I remain impressed by the size of these eggs and since I like to weigh and measure things and record data, I decided to weigh them and determine where they fall in egg sizing.

I found this information on a USDA website

Sizing of Eggs
Size tells you the minimum required net weight per dozen eggs. It does not refer to the dimensions of an egg or how big it looks. While some eggs in the carton may look slightly larger or smaller than the rest, it is the total weight of the dozen eggs that puts them in one of the following classes:

Size or Weight Class Minimum net weight per dozen
Jumbo 30 ounces
Extra Large 27 ounces
Large 24 ounces
Medium 21 ounces
Small 18 ounces
Peewee 15 ounces

So, my dozen eggs weigh 1 pound, 12 ounces ( if you look closely you can see the numbers on my home scale). That comes out to 28 ounces, or in between extra large and jumbo. Since the eggs vary so much in size, some must be extra jumbo sized while others are “just” large eggs.

Well, whatever size they are, they taste good. I do need to be careful when baking with them to take into account their size and adjust downward as needed.

My sister Kristin insists that eggs and Irish oatmeal go together. Never having tried it, I remain somewhat dubious, but am willing to give it a try. I also happen to love oatmeal. (do my reader’s notice any trends here? I seem to really like lots of different foods? Hmm. Not a fussy eater anymore!) So, eggs and oatmeal – I’ll let you know what I think. Only problem is would be that I don’t have Irish oatmeal. Kristin will have to fill us in on where she buys that!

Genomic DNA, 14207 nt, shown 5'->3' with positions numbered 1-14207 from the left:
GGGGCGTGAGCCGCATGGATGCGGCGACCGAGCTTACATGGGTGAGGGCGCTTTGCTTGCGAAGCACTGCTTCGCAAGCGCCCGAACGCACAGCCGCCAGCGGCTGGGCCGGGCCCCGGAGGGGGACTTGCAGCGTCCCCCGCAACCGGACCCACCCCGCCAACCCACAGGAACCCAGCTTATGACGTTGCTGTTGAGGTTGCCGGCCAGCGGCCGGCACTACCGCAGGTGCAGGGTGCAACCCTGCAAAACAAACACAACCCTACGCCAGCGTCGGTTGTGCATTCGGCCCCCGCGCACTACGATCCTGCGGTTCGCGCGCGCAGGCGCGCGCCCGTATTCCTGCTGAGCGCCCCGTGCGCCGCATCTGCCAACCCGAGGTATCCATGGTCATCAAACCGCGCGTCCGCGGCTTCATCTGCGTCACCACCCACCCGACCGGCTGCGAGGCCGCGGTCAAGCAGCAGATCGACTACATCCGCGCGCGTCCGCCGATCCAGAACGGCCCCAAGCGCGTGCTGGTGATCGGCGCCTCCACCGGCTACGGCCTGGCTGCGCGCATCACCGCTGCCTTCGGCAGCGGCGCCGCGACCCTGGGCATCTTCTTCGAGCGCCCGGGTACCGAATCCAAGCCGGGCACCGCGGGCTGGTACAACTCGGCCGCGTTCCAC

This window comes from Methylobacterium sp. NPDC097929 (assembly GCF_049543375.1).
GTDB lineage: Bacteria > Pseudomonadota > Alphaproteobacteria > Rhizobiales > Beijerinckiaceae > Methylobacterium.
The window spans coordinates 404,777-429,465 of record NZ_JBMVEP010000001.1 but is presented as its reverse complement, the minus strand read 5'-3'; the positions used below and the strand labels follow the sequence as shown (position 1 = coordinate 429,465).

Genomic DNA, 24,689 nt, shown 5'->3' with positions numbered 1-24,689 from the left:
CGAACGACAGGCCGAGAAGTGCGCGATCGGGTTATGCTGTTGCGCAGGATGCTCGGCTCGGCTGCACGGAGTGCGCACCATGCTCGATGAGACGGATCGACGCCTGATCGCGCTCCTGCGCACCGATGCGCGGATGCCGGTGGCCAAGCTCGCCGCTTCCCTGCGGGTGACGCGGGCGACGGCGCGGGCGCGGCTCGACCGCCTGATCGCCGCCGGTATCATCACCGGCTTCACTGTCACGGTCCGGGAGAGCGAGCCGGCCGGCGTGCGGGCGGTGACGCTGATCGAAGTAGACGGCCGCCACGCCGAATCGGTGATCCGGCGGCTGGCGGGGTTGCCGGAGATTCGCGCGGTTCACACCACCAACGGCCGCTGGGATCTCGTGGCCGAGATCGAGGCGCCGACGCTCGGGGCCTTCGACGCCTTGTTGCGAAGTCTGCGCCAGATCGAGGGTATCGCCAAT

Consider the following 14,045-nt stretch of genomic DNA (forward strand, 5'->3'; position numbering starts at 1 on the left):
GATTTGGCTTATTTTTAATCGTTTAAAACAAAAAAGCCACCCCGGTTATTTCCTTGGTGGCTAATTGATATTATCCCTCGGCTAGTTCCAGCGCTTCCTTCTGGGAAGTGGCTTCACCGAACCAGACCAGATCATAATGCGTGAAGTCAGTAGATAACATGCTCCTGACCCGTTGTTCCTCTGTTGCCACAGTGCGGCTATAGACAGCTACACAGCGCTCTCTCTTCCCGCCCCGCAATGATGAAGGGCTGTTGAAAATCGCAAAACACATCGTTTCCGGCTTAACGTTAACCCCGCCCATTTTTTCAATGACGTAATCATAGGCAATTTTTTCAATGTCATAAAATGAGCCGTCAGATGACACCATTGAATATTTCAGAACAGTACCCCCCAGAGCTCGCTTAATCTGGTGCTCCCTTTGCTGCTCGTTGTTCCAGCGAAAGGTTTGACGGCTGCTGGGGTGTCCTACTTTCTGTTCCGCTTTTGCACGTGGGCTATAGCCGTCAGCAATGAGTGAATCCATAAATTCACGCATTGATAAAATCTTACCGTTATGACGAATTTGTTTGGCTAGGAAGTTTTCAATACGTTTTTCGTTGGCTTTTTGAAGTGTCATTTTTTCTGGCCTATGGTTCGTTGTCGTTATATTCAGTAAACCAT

Oh, I think I remember Kristin also likes an egg on her pizza. Perhaps that’s another combination I’ll finally try. Or perhaps not…. What do you like with your eggs?

“Egg”zactly so….

Eggs. I love them. Scrambled, fried, poached, hard boiled. For breakfast. In egg salad sanwiches for lunch. Quiches for dinner. So I am always more than happy to get my newsletter from the Egg Nutrition Council assuring me that eggs have a good role in a healthy diet. This newsletter keeps me up to date of recent scientific studies and also reviews old studies to see how well they hold up. My master’s degree is in nutritional sciences, and it’s an area I continue to enjoy studying. And in this case, my own personal bias of personally liking the way eggs taste also helps predispose me towards accepting their viewpoint.